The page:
The Rationalist Society of Australia has questioned the Albanese government’s Defence ministers about the appropriateness of some Army personnel wearing ‘crusader’ emblems as part of their formal uniform.
In a letter to Defence Minister Richard Marles and Defence Personnel and Veterans Affairs Minister Matt Keogh last month, RSA president Meredith Doig raised concerns about the emblem worn by religious chaplains in the Royal Australian Army Chaplains Department (RAAChD).
The emblem on RAAChD uniforms says “In this Sign Conquer” inlaid over a Maltese Cross.
In 2015, Defence said it would remove the emblem from Army chaplain uniforms due to its connotations with the Crusades. In response to media reports, however, the then government denied that a decision had been made to remove the emblem.
In her letter, Dr Doig said the wearing of ‘crusader’ emblems also raised potential security threats to Army personnel operating in foreign countries.
“We are concerned about the ongoing display of ‘crusader’ emblems on some uniformed members of the Australian Army. Ministers, is it appropriate for Australian Defence personnel to wear religious iconography on official uniforms?” she wrote.
“…official endorsement of such symbology is entirely at odds with the diversity of personnel in the modern Defence Force – the majority of whom, according to the 2019 Defence Census, are not religious.”
Jewish Army chaplains wear the Star of David.
Dr Doig also raised concerns with the ministers about the appropriateness of the role of chaplains being viewed as a missionary one.
She pointed to the RSA’s recent reporting that the Anglican Bishop of the Defence Force and chair of the Religious Advisory Committee to the Services, Grant Dibden, had described Anglican chaplains as “missionaries” who must be strong enough to “resist” pressures to “compromise their message”.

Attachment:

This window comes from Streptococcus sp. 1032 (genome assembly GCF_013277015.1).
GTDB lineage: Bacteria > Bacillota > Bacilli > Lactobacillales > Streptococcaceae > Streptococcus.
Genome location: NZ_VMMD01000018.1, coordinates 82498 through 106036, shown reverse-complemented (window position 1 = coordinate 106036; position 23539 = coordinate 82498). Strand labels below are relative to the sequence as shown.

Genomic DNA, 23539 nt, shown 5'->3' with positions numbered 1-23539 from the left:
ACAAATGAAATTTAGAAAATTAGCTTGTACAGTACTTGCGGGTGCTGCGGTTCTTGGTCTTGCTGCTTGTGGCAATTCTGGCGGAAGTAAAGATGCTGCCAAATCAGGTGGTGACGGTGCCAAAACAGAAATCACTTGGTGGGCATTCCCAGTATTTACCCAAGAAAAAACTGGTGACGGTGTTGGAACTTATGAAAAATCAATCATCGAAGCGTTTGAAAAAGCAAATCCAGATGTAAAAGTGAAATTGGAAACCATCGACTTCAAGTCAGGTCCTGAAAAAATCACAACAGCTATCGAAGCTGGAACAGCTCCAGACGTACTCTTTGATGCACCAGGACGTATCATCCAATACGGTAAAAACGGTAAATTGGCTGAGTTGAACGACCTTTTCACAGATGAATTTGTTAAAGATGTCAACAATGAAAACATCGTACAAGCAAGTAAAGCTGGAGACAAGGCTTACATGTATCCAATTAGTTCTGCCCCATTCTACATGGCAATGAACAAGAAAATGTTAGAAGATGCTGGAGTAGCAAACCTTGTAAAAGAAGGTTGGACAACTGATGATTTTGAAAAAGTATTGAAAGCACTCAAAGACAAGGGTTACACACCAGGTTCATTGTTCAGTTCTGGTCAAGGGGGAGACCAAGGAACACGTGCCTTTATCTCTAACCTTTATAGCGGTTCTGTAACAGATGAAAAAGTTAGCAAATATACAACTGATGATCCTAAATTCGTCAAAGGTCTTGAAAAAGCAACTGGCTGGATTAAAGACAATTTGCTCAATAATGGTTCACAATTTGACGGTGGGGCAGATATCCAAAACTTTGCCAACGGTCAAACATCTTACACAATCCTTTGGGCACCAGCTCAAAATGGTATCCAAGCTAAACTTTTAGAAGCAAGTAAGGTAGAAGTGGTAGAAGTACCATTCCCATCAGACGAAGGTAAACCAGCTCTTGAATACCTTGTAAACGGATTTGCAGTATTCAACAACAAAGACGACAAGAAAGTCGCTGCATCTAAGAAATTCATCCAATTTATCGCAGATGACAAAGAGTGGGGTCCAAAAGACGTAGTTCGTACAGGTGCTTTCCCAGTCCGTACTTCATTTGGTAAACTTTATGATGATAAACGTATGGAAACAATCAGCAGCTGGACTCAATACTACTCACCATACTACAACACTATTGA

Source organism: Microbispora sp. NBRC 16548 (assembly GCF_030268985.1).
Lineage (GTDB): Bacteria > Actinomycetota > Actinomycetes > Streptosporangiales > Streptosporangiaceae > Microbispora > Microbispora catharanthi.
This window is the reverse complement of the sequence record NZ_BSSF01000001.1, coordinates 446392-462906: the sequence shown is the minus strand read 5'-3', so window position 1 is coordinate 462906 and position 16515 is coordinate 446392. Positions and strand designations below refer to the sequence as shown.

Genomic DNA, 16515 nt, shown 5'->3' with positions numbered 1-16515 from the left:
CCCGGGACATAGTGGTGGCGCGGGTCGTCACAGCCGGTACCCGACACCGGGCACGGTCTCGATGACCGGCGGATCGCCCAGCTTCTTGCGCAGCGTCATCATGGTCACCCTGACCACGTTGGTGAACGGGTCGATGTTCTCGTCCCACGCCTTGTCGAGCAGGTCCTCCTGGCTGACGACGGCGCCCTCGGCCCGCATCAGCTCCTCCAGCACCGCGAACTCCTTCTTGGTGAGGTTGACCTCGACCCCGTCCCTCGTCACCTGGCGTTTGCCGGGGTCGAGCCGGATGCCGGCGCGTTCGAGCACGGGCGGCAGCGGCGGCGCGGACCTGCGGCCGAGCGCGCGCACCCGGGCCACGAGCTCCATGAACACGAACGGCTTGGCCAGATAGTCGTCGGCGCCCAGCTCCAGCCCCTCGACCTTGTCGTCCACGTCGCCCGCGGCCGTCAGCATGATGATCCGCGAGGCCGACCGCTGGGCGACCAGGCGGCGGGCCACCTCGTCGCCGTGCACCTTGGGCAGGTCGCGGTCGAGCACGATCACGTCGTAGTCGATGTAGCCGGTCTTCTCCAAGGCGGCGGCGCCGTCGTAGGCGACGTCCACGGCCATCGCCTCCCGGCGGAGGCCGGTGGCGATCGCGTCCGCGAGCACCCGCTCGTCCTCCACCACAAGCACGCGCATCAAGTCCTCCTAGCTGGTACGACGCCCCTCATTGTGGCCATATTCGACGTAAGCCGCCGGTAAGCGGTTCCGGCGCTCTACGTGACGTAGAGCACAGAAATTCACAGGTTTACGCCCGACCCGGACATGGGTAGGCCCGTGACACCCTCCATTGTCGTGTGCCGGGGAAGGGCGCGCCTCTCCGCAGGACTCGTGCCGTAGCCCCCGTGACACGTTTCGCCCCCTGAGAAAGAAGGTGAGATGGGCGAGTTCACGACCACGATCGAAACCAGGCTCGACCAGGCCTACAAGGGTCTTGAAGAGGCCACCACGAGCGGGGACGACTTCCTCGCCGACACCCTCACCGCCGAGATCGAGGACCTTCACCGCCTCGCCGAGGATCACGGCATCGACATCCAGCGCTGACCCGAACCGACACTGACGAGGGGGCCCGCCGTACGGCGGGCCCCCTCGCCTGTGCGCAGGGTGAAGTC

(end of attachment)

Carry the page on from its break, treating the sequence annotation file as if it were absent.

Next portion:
The RSA has been calling for the Army and Air Force to follow the lead of the Navy and introduce secular wellbeing officer roles to its chaplaincy branch.
Image: Department of Defence / Commonwealth of Australia
Letter to ministers Marles and Keogh, 31 May 2023
Dear Ministers Marles and Keogh,
I’m writing on behalf of the Rationalist Society of Australia, Australia’s oldest freethought organisation promoting reason, evidence-based policy and secularism.
We are concerned about the ongoing display of ‘crusader’ emblems on some uniformed members of the Australian Army.
Chaplains in the Royal Australian Army Chaplains Department (RAAChD) wear an official emblem that says, “In this Sign Conquer”, inlaid over a Maltese Cross.
The display of this emblem on Army personnel is troubling for a number of reasons, including the connotations with the Crusades and the potential security threat to Army personnel operating in foreign countries – especially in the Middle East. Also, official endorsement of such symbology is entirely at odds with the diversity of personnel in the modern Defence Force – the majority of whom, according to the 2019 Defence Census, are not religious.
Ministers, is it appropriate for Australian Defence personnel to wear religious iconography on official uniforms?
We are also deeply concerned to learn that the Anglican Bishop of the Australian Defence Force, Grant Dibden, views the role of chaplains as “missionaries”.
In a report to last year’s Anglican General Synod, Bishop Dibden – also chair of the Religious Advisory Committee to the Services (RACS) – emphasised the importance of the role of chaplains as the “Anglican Church’s missionaries working directly with sailors, soldiers and aviators” in Defence. He said:
It is critical, therefore, that clergy who become chaplains have a missionary mindset being clear that the imperative is to both live out and proclaim the gospel winsomely with gentleness and respect. Yet they must be strong enough to resist the pressure of the ministry context to compromise their message.
Ministers, do you consider it appropriate for a senior leader in the ADF to urge chaplains to see their role as “missionaries” on behalf of a religious organisation?
We suggest these issues highlight the need for proper secular reform of the Australian Defence Force.
President, Rationalist Society of Australia